Why GE gene editing is not the answer to modern environmental challenges

Mothers Against Genetic Engineering (MAdGE) march up Queen St, demanding an extension to the GE moratorium.

In this genetic engineering cripsa gene editing briefing, Greenpeace warns that the use of so-called gene (or genome) editing techniques like CRISPR-Cas could not only exacerbate the negative effects of industrial farming on nature, animals and people, but it could effectively turn both nature and ourselves (through the food we eat) into a gigantic genetic engineering experiment with unknown, potentially irrevocable outcomes.

Genetic engineering Crispa gene editing risk briefing

Gene editing is a set of new genetic engineering techniques that is both powerful and easy to use. It can be applied in medicine and in various industries, including agriculture, as much as by hobby scientists (biohackers) and the military.

This paper focuses on the environmental release of gene-edited organisms for agricultural purposes. In farming, the use of gene editing could extend far beyond the scope of old-style genetic modification (GM) technology. Potential applications are not limited to agricultural crops and farm animals, but extend to a wide range of wild species. Gene editing also makes it possible to transfer the genetic engineering process from controlled laboratory conditions to open fields and nonagricultural landscapes, essentially converting the environment into the laboratory.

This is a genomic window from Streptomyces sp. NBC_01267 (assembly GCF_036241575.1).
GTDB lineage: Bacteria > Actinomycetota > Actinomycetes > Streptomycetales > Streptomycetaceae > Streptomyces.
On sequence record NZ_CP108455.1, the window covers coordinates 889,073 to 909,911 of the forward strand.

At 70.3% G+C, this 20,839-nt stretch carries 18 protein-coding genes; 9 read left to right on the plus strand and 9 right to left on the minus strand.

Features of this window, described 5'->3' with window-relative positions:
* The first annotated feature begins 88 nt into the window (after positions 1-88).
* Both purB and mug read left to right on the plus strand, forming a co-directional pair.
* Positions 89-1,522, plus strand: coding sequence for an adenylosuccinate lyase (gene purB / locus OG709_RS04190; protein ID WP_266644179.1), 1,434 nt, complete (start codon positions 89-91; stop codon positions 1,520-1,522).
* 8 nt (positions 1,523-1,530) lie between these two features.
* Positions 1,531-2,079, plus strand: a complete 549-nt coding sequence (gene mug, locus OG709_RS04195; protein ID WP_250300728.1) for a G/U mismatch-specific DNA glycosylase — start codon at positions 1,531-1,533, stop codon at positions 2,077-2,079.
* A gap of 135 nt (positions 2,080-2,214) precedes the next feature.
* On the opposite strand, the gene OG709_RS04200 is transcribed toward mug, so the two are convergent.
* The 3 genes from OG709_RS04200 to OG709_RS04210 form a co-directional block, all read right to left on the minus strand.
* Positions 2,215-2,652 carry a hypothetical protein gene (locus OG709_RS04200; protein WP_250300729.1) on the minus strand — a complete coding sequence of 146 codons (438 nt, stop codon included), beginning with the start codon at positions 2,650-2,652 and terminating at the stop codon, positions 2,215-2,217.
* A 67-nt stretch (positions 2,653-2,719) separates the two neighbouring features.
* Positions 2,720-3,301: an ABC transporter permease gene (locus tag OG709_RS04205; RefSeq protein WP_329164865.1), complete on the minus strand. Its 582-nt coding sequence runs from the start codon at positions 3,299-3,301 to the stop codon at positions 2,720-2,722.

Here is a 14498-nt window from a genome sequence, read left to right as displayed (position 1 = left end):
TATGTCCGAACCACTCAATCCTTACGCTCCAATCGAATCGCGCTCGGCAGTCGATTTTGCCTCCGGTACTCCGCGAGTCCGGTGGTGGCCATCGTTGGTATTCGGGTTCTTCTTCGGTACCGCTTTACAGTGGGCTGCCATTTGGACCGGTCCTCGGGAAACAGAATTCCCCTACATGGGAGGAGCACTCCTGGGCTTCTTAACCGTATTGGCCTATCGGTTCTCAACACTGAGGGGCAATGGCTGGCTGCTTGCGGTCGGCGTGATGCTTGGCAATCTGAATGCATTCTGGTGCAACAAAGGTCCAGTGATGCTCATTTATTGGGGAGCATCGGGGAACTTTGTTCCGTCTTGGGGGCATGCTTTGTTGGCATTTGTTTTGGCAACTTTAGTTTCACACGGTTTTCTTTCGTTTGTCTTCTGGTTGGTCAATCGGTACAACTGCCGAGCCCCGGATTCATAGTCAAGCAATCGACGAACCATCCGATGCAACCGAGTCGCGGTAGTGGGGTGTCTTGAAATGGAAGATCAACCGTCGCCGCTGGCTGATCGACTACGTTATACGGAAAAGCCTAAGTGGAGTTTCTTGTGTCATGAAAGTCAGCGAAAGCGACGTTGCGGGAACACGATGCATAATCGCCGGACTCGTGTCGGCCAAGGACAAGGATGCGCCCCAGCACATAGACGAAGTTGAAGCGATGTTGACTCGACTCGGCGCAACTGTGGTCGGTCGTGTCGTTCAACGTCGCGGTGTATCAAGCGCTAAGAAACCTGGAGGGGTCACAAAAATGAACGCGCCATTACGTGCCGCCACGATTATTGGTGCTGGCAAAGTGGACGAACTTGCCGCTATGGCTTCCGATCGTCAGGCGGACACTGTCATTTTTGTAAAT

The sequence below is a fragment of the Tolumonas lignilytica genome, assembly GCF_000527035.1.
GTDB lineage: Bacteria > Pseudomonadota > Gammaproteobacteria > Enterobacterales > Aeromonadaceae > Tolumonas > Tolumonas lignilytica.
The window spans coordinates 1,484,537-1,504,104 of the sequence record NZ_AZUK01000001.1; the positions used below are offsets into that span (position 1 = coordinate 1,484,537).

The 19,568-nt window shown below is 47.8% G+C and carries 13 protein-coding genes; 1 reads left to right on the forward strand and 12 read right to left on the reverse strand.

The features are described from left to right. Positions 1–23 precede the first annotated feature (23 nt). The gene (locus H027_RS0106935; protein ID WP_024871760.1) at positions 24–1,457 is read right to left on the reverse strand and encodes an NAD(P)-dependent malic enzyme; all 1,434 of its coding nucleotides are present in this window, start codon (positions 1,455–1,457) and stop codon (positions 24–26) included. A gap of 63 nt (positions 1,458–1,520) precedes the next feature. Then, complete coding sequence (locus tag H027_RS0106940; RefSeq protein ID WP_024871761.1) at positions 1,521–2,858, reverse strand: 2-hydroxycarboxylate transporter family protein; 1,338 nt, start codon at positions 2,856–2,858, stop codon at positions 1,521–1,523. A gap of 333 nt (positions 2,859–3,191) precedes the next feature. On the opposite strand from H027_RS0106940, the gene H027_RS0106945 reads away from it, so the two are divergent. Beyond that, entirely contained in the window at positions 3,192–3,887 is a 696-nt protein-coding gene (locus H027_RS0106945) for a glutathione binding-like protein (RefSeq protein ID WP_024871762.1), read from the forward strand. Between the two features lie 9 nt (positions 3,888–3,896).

Proponents of GM technology want governments to give a pass to most gene-edited organisms by excluding them from regulations governing genetically modified organisms (GMOs). This would mean that farmers, retailers and consumers would no longer be able to reject GM products and opt for GM-free choices. It would leave the fate of our food and nature in the hands of a few corporations that have shown to have little regard for peopleʼs health and the environment.

However, in the European context, one of New Zealand’s significant markets, new GMOs are indeed subject to existing EU GMO law pursuant to a July 2018 ruling by the European Court of Justice (ECJ). The EU Commission and Member States have a duty to fully apply and enforce EU GMO law, while fixing weaknesses in the areas of risk assessment, labeling and democratic oversight. Greenpeace called on the EU to make it a priority to adopt and implement policies that change the predominant chemical-based farming system towards ecological agriculture that works with, not against, nature.